GAO: Homeland Security reviews IT slowly

The Homeland Security Department has problems reviewing major information technology projects in a timely manner, according to a General Accounting Office report released today.

"Accordingly, DHS continues to face challenges in providing robust and constructive oversight of component agency IT investments," said the GAO report. "A significant challenge remaining is determining the current status and upcoming major milestones of IT investments subject to departmental review in order to schedule timely control reviews."

DHS officials have identified 100 high-priority IT projects. DHS has three department-level investment boards, including the 12-member investment review board, which reviews all capital investments more than $50 million, among other criteria; the management review council consisting of the chief information officer, chief financial officer and chief procurement officer, who review contracts ranging from $5 million to $50 million; and a five-member enterprise architecture board that reviews projects with annual costs of $1 million to $5 million.

GAO auditors said DHS' IT officials are requesting information about the top-level investments from the department's 22 component agencies and bureaus. The data can be used to develop a master milestone calendar to ensure the department is reviewing high-priority IT investments in a timely manner. That way, officials can make changes to projects or end them if they see fit.

Moreover, DHS' CIO said the department's CIO Council is developing a peer review process for major IT projects. That's expected to include a lifecycle management process and a quarterly reporting process, both scheduled to be instituted by the end of this month, the report said.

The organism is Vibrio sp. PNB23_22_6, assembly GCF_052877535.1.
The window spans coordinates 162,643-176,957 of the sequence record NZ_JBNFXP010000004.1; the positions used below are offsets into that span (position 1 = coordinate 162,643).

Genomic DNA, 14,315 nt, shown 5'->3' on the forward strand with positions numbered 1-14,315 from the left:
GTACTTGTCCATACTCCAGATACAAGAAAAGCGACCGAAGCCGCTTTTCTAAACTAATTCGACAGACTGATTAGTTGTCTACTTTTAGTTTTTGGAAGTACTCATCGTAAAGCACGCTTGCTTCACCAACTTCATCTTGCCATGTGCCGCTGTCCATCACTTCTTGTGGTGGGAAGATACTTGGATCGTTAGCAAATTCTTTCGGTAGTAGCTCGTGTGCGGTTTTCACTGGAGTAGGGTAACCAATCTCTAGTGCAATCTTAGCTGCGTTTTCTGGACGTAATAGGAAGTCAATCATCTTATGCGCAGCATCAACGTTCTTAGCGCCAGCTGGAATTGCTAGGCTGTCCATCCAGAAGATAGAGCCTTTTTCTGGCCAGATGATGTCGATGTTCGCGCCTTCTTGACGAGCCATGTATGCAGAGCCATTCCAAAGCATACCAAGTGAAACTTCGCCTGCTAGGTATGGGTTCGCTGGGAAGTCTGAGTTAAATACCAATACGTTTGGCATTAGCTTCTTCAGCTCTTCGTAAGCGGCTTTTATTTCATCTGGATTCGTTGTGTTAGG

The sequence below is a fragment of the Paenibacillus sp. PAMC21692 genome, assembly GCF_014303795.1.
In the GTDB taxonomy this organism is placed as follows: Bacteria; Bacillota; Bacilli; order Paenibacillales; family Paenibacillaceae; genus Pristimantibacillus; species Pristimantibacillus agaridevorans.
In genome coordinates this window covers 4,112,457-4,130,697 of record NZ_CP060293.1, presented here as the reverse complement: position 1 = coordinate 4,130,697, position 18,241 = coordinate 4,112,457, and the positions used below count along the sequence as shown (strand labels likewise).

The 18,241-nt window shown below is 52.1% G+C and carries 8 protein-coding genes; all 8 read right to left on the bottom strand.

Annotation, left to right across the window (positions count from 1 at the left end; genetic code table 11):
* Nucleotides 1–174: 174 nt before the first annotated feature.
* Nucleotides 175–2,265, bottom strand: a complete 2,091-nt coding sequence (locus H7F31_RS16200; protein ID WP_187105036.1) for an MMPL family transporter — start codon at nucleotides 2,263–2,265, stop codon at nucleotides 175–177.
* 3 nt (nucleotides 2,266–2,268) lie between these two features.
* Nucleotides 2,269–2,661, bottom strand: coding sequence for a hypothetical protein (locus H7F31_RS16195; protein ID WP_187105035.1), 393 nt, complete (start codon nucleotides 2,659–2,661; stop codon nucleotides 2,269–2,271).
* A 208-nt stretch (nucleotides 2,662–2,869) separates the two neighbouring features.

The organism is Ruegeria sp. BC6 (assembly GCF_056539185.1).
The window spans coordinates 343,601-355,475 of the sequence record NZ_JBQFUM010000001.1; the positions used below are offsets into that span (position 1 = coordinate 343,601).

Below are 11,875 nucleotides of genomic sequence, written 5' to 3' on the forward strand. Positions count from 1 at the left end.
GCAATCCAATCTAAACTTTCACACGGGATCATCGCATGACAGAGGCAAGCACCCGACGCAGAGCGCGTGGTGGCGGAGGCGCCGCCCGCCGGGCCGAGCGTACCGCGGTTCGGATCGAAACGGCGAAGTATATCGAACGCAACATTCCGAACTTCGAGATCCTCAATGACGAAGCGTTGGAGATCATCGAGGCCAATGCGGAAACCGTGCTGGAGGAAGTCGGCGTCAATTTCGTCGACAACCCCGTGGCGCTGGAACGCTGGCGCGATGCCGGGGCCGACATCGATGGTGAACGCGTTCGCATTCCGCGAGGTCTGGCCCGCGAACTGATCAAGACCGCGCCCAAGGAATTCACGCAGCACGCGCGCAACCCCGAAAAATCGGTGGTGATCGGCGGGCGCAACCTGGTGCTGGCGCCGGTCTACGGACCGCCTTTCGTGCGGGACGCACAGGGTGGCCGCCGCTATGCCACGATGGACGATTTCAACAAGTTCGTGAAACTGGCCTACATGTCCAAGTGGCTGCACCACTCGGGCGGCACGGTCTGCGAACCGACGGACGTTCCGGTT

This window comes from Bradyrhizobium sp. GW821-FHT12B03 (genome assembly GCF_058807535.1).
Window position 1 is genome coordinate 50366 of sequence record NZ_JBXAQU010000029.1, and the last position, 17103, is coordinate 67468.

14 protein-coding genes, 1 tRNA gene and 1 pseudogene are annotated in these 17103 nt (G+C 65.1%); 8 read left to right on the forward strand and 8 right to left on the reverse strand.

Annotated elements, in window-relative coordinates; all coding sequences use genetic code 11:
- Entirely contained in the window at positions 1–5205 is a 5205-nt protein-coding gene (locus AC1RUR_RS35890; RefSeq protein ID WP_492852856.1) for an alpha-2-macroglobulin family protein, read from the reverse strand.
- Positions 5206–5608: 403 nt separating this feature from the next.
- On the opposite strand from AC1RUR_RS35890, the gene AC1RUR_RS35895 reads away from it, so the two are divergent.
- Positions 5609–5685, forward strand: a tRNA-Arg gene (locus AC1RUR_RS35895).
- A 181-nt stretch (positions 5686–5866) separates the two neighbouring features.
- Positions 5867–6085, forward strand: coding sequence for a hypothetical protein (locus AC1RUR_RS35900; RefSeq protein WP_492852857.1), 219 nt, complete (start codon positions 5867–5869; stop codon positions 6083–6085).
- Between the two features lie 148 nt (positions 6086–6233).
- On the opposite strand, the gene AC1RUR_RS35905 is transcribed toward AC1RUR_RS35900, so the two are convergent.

The GAO report looked at the implementation and effects of two Office of Management and Budget memos issued in July 2002 before DHS was formed. Those memos instructed agencies to temporarily stop funding new IT projects valued at more than $500,000 and submit information on current or planned investments to OMB.

The investment review group critiqued five IT projects submitted by four component agencies and recommended all of them with certain conditions. For example, the Secret Service requested a search engine that would conduct database searches agencywide. The project was approved as long as other DHS entities were included in the procurement.

It's unclear how much was saved because OMB did not track savings, GAO said. DHS has since established a mechanism to track savings from the consolidation and integration of systems.

OMB's memorandums had beneficial effects. For example, DHS officials said the Secret Service project cost several million dollars less than other approaches might have, although GAO officials could not verify that assertion.

And the investment review group evolved into the department's CIO Council, which is responsible for developing and managing information resources and telecommunications management. The group gave DHS a head start on operations from day one by using the former Immigration and Naturalization Services' network backbone for the entire department.

Also, the department's IT officials said the OMB memos helped the department with its long-term IT planning, including the creation of its enterprise architecture.


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